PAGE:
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How Lady Macbeth exposes the superficiality of white feminism

Wednesday 2nd August 2017

The NZIFF film is more than just another period drama, writes Katie Parker.

 

Photo: NZ International Film Festival

Based on the bloodthirsty 19th century Russian novella Lady Macbeth of the Mtsensk District - not the bloodthirsty Scottish play - Lady Macbeth is the story of Katherine, an adolescent sold to a stranger as part of a bride-land package deal.

Adjusting to her new home, a large drafty estate on the moors of rural England, Katherine quickly finds that her new husband and overbearing father-in-law are less than great housemates, treating her more like an unpleasant pet than a member of the family. But just when things are looking particularly grim, business calls the men away - and it leaves Katherine with only the small staff of the estate for company.

At first we are relieved for Katherine, finally able to wander the moors without being barked at by terrible men. Yet it quickly becomes clear that, even when free of these conditions, she may be a little bit unhinged.

Left to her own devices, Katherine stops doing her hair; she drinks all the wine; she terrorises the staff; she hooks up with the guy who runs the stables; before long they’re shacked up in her marital bedroom, apparently unconcerned about who may have noticed her indiscretions.

Of course, in the midst of all this fun, her father-in-law returns and wants to know just what the hell has been going on. Katherine, though, is more than prepared to deal with him.

In spite of Katherine’s penchant for disposing of the terrible men around her though, don’t go into Lady Macbeth expecting a straightforward feminist narrative. She’s pretty much uniformly awful to everyone - and in particular her sweet handmaid Anna, with whom we share a growing horror as it becomes apparent just how ruthless Katherine actually is.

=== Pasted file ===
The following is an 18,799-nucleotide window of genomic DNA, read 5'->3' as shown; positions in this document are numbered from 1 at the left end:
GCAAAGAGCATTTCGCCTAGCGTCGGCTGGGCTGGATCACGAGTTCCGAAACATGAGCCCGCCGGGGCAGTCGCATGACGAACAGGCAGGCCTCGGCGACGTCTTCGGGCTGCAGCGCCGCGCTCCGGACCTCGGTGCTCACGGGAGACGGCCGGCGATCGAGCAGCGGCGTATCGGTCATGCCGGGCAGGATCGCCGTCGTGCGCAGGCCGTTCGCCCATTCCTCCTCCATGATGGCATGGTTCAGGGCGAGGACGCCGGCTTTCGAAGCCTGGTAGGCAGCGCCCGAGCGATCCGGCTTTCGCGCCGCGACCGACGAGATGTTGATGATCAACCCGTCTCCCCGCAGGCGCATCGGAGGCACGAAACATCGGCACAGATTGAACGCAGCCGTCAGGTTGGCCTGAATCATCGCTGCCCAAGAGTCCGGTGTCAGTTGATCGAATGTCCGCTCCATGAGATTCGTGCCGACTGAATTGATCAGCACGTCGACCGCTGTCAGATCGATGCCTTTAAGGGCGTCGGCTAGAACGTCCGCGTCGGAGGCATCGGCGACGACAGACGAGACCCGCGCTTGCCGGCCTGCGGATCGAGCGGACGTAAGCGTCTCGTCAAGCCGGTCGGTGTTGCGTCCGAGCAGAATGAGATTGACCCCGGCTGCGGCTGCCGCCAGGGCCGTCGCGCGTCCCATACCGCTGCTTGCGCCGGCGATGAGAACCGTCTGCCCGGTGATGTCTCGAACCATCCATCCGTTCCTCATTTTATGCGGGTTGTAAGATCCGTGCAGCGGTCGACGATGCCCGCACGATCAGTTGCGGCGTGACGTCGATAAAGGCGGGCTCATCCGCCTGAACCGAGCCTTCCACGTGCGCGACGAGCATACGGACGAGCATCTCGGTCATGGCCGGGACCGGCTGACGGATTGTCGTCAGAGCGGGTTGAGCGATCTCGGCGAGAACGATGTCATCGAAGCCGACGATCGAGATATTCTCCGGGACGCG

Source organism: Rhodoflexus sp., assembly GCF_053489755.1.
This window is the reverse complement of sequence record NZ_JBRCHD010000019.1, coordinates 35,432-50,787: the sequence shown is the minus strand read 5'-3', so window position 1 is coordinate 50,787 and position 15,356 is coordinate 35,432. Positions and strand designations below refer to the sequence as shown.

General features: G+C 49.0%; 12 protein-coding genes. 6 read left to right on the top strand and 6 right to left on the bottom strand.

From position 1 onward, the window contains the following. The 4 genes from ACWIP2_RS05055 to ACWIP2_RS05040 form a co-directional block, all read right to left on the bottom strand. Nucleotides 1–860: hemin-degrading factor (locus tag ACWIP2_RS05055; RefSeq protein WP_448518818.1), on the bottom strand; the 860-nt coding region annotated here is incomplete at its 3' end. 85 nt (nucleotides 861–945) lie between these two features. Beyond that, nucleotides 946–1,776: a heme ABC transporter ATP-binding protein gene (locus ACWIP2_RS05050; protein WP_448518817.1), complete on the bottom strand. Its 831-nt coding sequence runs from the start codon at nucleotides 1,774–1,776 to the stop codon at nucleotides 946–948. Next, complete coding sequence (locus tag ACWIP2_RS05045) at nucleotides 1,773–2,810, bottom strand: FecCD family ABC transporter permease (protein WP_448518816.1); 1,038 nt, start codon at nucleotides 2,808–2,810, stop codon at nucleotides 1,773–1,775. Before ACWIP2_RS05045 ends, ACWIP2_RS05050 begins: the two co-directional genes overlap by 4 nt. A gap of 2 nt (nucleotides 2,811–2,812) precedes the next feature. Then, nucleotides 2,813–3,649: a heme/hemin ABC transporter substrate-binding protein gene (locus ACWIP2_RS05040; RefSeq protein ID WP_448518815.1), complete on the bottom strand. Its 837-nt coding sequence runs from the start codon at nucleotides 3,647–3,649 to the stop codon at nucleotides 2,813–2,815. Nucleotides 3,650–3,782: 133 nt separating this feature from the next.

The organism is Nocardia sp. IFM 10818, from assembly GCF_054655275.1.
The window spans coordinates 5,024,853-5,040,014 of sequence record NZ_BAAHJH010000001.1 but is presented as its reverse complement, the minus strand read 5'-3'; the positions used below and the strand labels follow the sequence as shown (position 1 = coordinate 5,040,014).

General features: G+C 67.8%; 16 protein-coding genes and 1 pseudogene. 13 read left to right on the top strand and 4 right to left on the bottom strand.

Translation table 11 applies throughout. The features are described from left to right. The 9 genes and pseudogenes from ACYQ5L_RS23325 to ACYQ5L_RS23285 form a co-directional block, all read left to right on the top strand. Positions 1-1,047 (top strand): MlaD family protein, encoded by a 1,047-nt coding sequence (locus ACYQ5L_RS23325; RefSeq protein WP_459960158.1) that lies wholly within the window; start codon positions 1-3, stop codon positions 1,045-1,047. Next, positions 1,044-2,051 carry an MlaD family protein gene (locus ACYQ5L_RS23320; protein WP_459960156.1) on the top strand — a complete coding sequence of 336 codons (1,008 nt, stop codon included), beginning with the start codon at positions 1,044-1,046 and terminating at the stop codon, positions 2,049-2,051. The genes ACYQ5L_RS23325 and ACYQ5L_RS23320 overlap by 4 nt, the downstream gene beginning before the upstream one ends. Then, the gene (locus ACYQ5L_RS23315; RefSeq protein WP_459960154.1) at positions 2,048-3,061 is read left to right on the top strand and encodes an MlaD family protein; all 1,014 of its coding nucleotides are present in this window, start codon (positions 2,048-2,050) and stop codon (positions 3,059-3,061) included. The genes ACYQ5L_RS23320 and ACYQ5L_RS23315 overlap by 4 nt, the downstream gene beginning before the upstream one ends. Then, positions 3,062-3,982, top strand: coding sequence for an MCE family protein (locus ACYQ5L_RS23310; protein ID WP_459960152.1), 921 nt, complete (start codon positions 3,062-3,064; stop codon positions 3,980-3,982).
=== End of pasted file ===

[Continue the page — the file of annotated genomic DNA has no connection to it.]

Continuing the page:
Adapted from its Russian source material by playwright Alice Birch and directed by William Oldroyd, Lady Macbeth is the feature length cinematic debut for both and in nearly every way they excel. Subtly stylised, the world Katherine inhabits is as cold and wild as she is. Everything looks and feels strange and eerie, and with such a sparse, economic narrative structure the escalation of events feels completely, breathlessly unnerving.

In her first lead role, Florence Pugh is incredible. Still a teenager during filming, she makes every sullen, stroppy turn strangely terrifying and, along with Cosmo Jarvis and Naomi Ackie, has an emotional immediacy that never lets Lady Macbeth feel like just another period piece.

Which of course it's not. As a story of sexual liberation, it would be easy for Lady Macbeth to paint Katherine as some kind of dark feminist heroine, her story radical just by virtue of superimposing themes of empowerment and liberation on an era not generally known for such things.

Thankfully though, this critique of patriarchy and female repression is much more nuanced and much, much more morally ambiguous than most audiences will be used to. Things get dark - very dark - and where so much cinema still seems to believe that the mere image of women enacting violence is in and of itself empowering, Lady Macbeth is not so sure. In fact, in a lot of ways Katherine’s rebellion sees her imitating and replicating the behaviour of the men, who treat her so poorly, in her interactions with the staff.

Complicating this further is the fact that, though it is never mentioned in the film, Anna, and Katherine’s lover Sebastian, are black. By alluding to, but never explicitly mentioning, the class and race-based hierarchy that Katherine perpetuates, Lady Macbeth makes no bones about the true nature of her victory - even when she is seemingly successful in disestablishing the patriarchal order that controls her.

As such, the power Katherine gains - borrowed or taken from the men above her and exerted at the expense of the most vulnerable of those beneath her - is bittersweet, with the emphasis on bitter. It may be satisfying to see her enact revenge on the men who treat her as property but, in what could be interpreted as a particularly acidic takedown of the superficiality of white feminism, it is only ever for her gain.  

Lady Macbeth is currently screening in the New Zealand International Film Festival.



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Katie is a journalist at The Wireless.
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